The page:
CIV (202) 616-2765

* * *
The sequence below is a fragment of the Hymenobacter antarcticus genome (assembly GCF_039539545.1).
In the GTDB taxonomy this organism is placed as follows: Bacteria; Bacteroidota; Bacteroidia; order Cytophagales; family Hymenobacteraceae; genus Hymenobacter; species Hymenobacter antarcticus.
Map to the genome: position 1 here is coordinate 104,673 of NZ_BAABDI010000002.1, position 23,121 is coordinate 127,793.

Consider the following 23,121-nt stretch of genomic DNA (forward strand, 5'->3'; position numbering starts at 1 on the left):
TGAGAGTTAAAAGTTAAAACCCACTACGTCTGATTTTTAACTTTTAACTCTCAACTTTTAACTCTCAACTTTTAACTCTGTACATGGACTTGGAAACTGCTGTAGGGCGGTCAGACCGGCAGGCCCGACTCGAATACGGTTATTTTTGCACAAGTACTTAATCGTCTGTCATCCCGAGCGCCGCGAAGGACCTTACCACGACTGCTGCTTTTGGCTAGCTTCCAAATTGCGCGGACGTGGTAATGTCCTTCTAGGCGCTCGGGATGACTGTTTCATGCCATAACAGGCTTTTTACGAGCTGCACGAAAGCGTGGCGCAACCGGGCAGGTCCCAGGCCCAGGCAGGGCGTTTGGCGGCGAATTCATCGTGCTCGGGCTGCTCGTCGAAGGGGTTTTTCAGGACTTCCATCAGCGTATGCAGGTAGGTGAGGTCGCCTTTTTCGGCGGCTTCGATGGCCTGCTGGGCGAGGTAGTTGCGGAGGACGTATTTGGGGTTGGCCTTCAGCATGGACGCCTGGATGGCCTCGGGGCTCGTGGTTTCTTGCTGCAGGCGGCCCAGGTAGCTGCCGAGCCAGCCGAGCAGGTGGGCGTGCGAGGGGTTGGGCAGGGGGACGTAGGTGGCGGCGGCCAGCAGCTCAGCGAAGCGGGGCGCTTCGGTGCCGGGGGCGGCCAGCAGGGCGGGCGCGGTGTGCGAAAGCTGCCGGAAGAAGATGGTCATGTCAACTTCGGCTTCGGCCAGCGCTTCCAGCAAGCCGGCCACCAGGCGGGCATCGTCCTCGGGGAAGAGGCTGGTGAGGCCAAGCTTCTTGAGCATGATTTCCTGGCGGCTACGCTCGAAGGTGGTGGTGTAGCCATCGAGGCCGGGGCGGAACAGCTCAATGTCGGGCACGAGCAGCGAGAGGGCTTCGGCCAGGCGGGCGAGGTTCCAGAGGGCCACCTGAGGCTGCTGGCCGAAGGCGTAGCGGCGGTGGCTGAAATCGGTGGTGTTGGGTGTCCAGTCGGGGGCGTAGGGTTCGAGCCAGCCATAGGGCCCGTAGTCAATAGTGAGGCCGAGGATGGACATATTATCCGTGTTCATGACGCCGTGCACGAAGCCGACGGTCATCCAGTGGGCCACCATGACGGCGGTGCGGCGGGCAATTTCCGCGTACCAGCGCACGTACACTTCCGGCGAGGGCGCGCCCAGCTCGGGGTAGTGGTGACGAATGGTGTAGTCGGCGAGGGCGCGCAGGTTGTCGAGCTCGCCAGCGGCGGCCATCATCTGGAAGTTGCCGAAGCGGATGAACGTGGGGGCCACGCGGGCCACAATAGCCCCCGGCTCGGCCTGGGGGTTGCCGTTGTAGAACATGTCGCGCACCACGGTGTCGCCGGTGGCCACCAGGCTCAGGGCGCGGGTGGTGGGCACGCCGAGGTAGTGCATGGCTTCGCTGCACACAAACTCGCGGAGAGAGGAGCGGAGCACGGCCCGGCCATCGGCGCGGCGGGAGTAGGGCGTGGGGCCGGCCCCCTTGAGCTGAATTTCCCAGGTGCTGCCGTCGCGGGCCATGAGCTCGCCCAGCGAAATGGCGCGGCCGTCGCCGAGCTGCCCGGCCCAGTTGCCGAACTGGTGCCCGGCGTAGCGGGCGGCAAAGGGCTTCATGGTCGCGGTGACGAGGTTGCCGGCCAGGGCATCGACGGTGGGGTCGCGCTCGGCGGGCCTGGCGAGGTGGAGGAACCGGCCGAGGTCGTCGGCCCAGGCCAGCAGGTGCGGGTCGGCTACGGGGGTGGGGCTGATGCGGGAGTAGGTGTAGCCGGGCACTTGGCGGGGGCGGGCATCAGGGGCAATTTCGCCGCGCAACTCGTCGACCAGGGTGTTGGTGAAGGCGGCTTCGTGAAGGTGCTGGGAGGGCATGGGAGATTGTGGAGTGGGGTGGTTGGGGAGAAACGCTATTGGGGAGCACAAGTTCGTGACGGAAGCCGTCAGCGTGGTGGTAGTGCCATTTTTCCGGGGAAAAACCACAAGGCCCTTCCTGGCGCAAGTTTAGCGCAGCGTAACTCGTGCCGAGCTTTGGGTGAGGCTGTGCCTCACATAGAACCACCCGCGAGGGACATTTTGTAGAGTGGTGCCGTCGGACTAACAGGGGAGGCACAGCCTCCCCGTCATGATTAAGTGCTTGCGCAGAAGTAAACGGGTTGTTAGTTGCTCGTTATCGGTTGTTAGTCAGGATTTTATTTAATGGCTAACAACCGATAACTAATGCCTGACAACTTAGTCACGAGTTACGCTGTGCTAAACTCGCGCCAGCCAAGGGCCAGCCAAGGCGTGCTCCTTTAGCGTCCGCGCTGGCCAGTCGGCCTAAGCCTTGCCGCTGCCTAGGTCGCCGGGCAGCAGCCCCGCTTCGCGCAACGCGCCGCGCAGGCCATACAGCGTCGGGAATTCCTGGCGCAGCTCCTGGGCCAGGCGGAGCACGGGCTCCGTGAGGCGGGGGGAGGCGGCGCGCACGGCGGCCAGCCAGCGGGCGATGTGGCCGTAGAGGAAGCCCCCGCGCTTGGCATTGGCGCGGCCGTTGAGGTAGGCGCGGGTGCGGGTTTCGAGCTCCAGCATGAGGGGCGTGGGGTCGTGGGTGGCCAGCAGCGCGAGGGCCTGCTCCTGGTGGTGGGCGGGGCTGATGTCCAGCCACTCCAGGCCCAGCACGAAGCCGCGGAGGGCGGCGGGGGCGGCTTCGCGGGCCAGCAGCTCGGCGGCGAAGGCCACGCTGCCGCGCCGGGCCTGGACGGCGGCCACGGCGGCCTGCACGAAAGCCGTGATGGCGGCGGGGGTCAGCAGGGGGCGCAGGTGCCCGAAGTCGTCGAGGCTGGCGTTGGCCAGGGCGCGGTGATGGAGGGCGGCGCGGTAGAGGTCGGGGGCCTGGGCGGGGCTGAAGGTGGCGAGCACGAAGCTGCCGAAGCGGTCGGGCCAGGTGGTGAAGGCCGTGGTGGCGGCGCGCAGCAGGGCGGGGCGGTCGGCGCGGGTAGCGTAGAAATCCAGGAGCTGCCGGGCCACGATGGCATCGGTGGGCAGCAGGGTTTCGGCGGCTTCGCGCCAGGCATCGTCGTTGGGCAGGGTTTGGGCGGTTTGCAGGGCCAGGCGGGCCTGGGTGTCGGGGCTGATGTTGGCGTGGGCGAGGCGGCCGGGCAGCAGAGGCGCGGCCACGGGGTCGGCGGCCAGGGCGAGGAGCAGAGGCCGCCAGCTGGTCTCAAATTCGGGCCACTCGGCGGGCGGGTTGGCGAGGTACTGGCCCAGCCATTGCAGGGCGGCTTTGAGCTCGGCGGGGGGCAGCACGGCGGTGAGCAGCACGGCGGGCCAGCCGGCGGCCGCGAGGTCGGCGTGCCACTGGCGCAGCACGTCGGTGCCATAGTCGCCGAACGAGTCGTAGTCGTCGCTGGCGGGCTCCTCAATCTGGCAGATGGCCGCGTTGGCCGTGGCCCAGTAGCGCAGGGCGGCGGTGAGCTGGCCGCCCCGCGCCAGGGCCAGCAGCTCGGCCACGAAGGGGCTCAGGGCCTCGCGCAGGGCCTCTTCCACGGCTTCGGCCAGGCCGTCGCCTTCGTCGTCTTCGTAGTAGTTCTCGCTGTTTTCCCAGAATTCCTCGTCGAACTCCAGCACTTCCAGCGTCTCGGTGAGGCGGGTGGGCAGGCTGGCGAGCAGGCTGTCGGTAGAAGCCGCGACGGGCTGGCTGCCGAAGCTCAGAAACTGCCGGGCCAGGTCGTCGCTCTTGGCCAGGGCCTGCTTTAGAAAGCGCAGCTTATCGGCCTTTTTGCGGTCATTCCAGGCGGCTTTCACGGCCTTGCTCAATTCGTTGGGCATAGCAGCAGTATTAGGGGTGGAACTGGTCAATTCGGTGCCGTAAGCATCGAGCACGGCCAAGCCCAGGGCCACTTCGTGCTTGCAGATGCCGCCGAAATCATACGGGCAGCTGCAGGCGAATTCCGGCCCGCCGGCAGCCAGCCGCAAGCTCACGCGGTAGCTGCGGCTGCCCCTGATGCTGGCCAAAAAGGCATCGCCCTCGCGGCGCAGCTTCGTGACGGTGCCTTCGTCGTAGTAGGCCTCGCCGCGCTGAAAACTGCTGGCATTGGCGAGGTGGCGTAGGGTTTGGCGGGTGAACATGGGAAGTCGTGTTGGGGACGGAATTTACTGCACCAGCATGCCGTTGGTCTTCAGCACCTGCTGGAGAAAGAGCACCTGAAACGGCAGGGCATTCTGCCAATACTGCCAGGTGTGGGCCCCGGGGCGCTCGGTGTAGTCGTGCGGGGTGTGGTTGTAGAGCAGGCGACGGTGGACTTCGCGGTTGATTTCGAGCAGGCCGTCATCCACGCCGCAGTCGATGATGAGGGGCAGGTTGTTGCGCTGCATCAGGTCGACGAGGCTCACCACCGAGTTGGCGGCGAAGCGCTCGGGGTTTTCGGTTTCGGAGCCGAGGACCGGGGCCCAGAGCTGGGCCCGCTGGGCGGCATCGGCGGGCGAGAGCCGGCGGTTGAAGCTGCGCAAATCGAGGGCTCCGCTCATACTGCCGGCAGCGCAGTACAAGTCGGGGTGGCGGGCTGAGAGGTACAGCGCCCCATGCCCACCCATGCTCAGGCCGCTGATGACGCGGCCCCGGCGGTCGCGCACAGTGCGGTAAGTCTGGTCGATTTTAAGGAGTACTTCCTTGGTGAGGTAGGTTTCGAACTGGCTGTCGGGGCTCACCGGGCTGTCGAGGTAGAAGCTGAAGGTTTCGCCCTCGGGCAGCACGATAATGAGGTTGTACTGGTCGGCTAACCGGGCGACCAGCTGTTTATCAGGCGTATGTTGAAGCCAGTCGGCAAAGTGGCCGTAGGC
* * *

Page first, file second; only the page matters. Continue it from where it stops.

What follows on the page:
WASHINGTON, D.C. -- The United States has intervened in a qui tam suit accusing TRW Inc. of unlawfully boosting its profit on federal contracts through several related cost mischarging schemes, the Department of Justice announced today. Assistant Attorney General Frank W. Hunger of the Civil Division and Nora M. Manella, U.S. Attorney in Los Angeles, California, said the United States' intervention involved two of eight claims contained in the qui tam complaint filed by Richard D. Bagley, former director of financial control at TRW's Space & Technology Group in Redondo Beach, California. The Department alleged that from 1990 through early 1992 TRW falsely mischarged to the government independent research and development (IR&D) and bid and proposal costs associated with its attempt to enter the space launch vehicle business. If TRW had correctly accounted for those costs, the Department said, the government would not have reimbursed TRW because in each of those years TRW exceeded the contractual ceiling on expenditures for which the government had agreed to reimburse TRW. The second claim alleged that from 1990 through at least 1995 TRW engineers at the company's Space Park facility in Redondo Beach falsely misclassified work for TRW's automotive businesses as "long-range marketing" when, in fact, the work was IR&D. By classifying the work as long-range marketing, however, TRW reduced the costs charged to its automotive groups which, in turn, raised the overhead rates paid under the government contracts. The Department also said the government's complaint, which will be filed later, will allege that TRW mischarged the United States for the cost of fabricating a prototype satellite solar array wing. TRW wrongly charged the costs to an account for the fabrication of capital equipment rather than to its IR&D account in seeking full government reimbursement of those costs, the Department said. "This suit is a signal to government contractors that the Department will investigate and pursue those entities that mischarge the United States and attempt to hide those mischarges through the use of artful accounting procedures," said Hunger. "The United States negotiates in good faith and expects the same from those with whom it deals." Under the qui tam provisions of the False Claims Act, a person with knowledge of financial fraud against the government is authorized to file suit against the alleged wrongdoer on behalf of the government. Subject to certain statutory provisions, if the law suit results in a monetary judgment or settlement, the person is entitled to a share of the proceeds. Bagley's suit was filed in U.S. District Court in Los Angeles. #####